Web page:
Ensuring Safety in the Digital World: CIR unveils its Online Abuse Policy, Support Mechanisms, and Guidance

In a time when our professional and personal lives are closely intertwined with the digital world, online abuse has become a terrible reality.

Recognizing the need to protect its staff from the dangers of online abuse, ObSINT founding member Centre for Information Resilience (CIR) has released, through the voice of VP Nina Jankowicz, a comprehensive Online Abuse Policy. This internal material sets out robust support mechanisms and guidance for its staff, consultants and volunteers. In November, CIR released another internal material. Both policies align completely with our core-value “A diverse, safe and caring work environment” (ObSINT Guideline chapter 5).

Nina Jankowicz herself experienced online abuse. She delivered an impactful keynote at the most recent EU DisinfoLab conference, recounting her personal experience. 

The primary goal of CIR’s Online Abuse Policy is to provide a structured approach to support individuals facing online abuse related to their work for the organisation. The scope encompasses various forms of online abuse, including harassment, trolling, flaming and doxxing. It emphasises the severity of such incidents, acknowledging that even a single occurrence can have serious consequences.

To establish clarity, the policy provides precise definitions of online abuse and doxxing. Understanding the severity and pervasiveness of online abuse is crucial for effective response and support. CIR underscores the importance of notifying managers or project directors promptly and utilising platform reporting mechanisms.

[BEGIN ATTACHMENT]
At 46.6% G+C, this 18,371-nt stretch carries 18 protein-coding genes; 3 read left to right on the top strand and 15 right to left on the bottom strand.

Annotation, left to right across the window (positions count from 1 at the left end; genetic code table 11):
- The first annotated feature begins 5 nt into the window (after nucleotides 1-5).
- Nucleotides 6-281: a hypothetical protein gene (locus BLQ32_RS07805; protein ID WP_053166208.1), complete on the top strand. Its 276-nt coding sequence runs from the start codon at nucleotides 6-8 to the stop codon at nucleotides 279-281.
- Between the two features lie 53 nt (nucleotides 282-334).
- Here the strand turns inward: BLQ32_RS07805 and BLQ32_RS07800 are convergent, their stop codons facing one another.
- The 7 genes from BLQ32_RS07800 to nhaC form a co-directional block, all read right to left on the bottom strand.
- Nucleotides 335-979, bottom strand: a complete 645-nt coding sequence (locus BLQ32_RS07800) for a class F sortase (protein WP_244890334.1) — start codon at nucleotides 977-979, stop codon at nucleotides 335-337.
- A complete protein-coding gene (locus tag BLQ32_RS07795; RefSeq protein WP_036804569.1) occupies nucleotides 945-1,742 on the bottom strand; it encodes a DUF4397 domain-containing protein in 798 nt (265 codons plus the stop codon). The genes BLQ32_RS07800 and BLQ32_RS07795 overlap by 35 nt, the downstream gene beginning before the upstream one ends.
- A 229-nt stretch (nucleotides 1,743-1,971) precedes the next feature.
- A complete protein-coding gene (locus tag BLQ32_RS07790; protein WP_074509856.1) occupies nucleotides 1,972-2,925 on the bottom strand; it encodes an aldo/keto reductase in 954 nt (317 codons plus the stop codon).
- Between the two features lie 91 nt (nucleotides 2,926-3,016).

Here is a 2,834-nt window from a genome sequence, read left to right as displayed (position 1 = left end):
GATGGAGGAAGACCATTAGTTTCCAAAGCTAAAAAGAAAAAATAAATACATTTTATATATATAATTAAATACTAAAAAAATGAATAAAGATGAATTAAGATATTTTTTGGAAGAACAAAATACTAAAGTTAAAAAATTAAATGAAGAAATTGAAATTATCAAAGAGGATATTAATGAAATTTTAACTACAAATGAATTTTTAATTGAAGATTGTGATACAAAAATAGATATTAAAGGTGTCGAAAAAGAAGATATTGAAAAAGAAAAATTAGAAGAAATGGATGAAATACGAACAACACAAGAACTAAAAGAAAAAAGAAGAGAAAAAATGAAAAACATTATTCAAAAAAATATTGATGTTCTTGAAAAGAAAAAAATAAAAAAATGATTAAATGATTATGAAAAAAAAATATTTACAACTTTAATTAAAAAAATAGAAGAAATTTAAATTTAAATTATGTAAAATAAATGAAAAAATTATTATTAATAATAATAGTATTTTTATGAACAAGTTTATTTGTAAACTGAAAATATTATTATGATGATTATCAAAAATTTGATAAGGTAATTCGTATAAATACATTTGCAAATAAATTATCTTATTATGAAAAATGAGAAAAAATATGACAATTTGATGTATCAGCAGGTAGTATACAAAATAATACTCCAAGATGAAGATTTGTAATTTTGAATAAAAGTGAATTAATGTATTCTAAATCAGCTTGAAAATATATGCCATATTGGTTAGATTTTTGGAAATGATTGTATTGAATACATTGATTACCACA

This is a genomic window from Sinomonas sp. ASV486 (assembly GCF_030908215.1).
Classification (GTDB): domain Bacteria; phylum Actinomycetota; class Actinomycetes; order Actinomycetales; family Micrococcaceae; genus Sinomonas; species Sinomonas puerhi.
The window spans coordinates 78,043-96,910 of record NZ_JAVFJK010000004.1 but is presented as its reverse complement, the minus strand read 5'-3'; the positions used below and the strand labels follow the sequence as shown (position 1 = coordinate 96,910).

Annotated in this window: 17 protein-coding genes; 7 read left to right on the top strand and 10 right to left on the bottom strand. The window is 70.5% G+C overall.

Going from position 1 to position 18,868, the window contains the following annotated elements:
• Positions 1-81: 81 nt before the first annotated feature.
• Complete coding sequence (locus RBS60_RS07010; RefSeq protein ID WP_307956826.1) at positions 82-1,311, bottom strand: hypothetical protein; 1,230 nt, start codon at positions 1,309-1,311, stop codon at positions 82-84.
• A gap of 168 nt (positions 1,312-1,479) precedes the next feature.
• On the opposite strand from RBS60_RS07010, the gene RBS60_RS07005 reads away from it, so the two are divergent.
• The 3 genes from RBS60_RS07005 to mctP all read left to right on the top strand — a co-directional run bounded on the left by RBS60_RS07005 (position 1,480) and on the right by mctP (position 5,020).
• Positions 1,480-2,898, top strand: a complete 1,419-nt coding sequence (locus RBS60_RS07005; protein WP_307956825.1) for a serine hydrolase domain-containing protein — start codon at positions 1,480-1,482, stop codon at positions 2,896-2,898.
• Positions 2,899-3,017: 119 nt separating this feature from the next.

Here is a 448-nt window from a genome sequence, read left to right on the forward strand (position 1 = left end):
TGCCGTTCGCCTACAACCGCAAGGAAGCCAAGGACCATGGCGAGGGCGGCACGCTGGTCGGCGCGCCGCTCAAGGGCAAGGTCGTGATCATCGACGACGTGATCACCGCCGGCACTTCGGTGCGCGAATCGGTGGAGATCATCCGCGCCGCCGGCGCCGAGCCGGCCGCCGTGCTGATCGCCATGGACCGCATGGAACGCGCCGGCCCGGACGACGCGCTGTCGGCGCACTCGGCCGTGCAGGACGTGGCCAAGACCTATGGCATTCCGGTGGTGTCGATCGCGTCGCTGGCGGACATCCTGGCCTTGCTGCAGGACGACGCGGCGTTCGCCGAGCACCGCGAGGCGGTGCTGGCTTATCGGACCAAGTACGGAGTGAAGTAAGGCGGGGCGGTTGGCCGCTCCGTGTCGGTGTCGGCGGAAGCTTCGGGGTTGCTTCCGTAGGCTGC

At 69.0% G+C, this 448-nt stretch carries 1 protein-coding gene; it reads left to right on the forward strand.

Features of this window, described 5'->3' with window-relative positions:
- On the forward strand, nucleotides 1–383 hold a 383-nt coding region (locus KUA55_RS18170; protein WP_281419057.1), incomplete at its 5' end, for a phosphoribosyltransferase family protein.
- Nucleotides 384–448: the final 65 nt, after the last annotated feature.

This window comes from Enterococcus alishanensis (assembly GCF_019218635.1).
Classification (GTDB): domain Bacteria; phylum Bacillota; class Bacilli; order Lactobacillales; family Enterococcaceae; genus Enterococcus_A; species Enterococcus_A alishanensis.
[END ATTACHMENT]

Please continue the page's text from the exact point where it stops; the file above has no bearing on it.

The organisation takes a proactive stance by offering support mechanisms, including a corporate DeleteMe account which provides ongoing scanning and removal of personal information from online and offline source. The CIR commits to assisting individuals facing doxxing or violent threats with safe lodging, legal support, and crisis PR support.

Affiliates are reminded to be cautious about their online presence, understanding that public information can influence perceptions of CIR and themselves. The policy discourages engagement with trolls or harassers, emphasising a zero-tolerance approach towards online hatred and discrimination.

CIR also provides a list of trusted resources for those experiencing online abuse, including support through its Employee Assistance Program. Employees can access a 24/7 counselling and advice line. Trusted resources for those undergoing online abuse are listed with organisations such as Bloom by Chayn, The Online Violence Response Hub, Crash Override Network, Right to Be, Glitch UK, and PEN America Online Harassment Field Manual.

In unveiling its Online Abuse Policy, CIR reaffirms its commitment to fostering a safe and secure digital environment for its staff. By combining proactive measures, clear guidelines, and comprehensive support mechanisms, CIR aims to empower its workforce in navigating the challenges posed by online abuse. CIR can also inspire other organisations and companies to implement such policies.

Photo: Joice Kelly on Unsplash

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